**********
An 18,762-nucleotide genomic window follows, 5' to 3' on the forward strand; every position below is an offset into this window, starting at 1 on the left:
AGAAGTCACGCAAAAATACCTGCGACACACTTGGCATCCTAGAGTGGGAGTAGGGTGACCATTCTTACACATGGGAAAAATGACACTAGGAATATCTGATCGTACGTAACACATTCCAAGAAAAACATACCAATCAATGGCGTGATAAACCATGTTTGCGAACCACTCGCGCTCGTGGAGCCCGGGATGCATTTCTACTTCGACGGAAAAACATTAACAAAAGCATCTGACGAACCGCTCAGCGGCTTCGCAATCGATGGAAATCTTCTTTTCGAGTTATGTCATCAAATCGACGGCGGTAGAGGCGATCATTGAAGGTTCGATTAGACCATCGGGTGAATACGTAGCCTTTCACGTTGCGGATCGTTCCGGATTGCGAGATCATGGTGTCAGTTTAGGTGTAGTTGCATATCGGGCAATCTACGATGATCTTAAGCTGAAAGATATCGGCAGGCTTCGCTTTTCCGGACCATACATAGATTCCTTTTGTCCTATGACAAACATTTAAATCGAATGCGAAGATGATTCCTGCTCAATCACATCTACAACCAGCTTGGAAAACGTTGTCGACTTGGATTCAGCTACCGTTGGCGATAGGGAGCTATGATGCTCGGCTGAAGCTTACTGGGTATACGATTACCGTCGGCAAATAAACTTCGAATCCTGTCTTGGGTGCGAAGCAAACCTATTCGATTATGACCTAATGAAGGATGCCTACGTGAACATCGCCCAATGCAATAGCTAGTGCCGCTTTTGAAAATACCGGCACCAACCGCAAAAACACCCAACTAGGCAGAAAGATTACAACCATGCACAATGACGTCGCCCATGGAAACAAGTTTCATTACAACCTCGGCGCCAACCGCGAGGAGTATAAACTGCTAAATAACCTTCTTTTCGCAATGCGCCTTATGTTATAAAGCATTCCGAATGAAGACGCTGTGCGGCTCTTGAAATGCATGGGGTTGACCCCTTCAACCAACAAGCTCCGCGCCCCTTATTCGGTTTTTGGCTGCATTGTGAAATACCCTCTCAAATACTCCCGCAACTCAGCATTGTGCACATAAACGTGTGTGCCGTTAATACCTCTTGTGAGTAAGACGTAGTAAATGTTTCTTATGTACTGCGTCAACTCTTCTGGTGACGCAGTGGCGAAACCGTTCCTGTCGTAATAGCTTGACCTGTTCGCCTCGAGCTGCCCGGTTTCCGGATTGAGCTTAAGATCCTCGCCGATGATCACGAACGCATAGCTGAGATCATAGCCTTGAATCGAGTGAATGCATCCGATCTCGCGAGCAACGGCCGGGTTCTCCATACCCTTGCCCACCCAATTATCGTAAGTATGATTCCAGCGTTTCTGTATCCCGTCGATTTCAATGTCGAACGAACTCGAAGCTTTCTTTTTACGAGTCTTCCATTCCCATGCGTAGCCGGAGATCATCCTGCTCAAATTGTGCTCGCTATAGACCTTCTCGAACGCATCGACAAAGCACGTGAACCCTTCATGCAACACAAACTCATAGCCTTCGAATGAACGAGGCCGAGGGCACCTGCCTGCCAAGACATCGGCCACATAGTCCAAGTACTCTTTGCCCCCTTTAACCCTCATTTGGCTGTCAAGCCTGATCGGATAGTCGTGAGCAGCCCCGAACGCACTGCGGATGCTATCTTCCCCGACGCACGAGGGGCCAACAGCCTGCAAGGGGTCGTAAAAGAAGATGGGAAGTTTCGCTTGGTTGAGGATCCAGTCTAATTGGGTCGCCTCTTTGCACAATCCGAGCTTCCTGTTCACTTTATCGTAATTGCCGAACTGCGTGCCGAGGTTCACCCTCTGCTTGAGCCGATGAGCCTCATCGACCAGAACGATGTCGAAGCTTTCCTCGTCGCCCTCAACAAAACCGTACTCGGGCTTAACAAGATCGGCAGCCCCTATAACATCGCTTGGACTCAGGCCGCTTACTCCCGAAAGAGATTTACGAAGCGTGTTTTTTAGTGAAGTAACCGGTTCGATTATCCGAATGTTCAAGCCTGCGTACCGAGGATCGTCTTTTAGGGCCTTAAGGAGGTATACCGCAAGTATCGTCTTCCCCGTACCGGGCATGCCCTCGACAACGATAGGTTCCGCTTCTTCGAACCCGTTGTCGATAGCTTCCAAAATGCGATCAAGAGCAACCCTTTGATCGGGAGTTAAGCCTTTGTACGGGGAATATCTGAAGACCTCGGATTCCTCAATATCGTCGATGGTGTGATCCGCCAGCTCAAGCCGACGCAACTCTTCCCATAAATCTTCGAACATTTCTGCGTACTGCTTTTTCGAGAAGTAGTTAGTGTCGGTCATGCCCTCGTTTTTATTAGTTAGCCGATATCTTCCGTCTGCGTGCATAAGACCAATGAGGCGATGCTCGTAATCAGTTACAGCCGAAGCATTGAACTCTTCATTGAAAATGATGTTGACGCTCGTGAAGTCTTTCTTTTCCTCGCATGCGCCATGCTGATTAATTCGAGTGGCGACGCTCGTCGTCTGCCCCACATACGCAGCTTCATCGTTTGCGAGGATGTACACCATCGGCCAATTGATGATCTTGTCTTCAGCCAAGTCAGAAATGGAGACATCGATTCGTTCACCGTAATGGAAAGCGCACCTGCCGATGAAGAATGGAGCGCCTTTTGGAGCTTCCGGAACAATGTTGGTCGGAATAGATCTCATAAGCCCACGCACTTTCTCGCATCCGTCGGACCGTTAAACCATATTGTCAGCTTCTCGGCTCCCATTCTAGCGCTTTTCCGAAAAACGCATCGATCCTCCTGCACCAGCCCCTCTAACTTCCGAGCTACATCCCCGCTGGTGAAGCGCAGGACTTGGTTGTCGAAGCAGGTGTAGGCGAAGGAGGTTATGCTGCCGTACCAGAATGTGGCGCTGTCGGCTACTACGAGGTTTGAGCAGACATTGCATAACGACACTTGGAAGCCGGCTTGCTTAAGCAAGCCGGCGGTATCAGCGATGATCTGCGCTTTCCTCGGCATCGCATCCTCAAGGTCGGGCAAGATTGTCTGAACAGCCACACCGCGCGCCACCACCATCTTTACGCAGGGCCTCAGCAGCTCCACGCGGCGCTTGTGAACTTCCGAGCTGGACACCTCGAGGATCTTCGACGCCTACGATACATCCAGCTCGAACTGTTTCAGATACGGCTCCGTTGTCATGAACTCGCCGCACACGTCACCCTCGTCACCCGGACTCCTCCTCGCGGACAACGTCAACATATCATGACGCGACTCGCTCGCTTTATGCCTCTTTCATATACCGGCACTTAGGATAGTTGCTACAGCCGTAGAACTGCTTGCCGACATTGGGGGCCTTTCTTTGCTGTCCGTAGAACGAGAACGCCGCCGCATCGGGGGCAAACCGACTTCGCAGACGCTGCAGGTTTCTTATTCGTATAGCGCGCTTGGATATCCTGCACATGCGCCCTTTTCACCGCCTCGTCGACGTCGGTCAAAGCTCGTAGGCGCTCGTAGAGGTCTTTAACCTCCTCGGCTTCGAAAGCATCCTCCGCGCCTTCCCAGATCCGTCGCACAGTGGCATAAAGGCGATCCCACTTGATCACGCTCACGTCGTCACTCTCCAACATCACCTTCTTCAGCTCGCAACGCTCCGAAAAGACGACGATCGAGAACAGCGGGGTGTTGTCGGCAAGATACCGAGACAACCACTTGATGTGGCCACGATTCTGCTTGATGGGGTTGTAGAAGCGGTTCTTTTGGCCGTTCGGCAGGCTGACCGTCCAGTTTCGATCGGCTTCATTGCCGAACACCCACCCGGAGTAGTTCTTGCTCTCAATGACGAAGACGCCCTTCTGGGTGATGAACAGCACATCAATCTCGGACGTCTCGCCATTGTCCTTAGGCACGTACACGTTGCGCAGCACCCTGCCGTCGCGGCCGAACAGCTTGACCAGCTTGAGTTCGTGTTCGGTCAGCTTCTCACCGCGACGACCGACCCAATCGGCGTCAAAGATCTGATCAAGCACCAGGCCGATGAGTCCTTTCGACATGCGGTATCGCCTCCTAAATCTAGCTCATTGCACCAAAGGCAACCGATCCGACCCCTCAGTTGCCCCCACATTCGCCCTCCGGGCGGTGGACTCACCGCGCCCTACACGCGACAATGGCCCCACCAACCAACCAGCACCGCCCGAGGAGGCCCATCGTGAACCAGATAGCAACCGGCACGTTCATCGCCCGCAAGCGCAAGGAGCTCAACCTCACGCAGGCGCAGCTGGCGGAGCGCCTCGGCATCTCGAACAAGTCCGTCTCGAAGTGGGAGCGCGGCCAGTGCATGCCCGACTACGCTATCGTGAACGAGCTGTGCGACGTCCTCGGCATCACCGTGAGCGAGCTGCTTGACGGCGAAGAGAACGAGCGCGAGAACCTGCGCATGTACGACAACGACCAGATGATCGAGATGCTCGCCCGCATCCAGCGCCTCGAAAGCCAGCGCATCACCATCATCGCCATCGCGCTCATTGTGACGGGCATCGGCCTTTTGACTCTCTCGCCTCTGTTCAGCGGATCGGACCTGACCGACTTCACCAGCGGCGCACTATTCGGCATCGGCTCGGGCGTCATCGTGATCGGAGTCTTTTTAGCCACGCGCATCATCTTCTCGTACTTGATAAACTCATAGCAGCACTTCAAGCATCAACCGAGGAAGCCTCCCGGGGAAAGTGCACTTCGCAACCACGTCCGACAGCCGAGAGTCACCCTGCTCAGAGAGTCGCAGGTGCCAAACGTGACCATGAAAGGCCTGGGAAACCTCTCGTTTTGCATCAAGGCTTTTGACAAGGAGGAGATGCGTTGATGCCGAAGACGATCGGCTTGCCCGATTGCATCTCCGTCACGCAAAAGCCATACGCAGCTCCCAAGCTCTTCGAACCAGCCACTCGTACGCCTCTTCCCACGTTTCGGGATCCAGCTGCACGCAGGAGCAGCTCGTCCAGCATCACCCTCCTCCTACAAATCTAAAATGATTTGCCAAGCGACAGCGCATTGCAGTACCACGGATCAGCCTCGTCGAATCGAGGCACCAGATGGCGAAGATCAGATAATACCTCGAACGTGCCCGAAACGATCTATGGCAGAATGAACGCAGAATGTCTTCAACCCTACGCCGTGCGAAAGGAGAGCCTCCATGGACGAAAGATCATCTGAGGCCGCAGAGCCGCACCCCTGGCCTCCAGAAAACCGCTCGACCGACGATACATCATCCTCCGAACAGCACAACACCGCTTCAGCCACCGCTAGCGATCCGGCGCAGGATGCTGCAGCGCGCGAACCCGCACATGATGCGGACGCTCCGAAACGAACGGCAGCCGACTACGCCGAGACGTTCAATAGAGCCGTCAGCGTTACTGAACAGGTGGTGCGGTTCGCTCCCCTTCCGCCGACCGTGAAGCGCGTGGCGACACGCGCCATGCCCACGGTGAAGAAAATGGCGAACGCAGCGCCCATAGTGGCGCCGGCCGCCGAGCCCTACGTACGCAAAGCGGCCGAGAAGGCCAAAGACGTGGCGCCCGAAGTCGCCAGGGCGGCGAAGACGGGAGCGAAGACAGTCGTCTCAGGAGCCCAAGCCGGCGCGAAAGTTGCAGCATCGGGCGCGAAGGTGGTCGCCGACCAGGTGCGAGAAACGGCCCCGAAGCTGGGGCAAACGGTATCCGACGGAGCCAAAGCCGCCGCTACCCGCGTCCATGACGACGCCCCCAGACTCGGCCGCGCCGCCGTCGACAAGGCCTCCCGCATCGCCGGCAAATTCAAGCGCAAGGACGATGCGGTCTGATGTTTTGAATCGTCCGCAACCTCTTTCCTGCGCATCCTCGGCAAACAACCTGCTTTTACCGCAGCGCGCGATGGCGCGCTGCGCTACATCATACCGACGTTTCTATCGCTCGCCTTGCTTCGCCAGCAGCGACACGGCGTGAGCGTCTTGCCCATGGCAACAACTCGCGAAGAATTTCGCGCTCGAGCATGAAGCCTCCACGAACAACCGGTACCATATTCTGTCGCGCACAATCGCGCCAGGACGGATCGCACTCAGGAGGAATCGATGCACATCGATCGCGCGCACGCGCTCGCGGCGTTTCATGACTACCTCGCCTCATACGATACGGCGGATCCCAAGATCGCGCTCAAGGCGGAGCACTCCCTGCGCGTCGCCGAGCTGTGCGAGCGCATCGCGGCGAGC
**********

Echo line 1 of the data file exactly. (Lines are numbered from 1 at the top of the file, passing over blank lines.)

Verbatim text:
An 18,762-nucleotide genomic window follows, 5' to 3' on the forward strand; every position below is an offset into this window, starting at 1 on the left: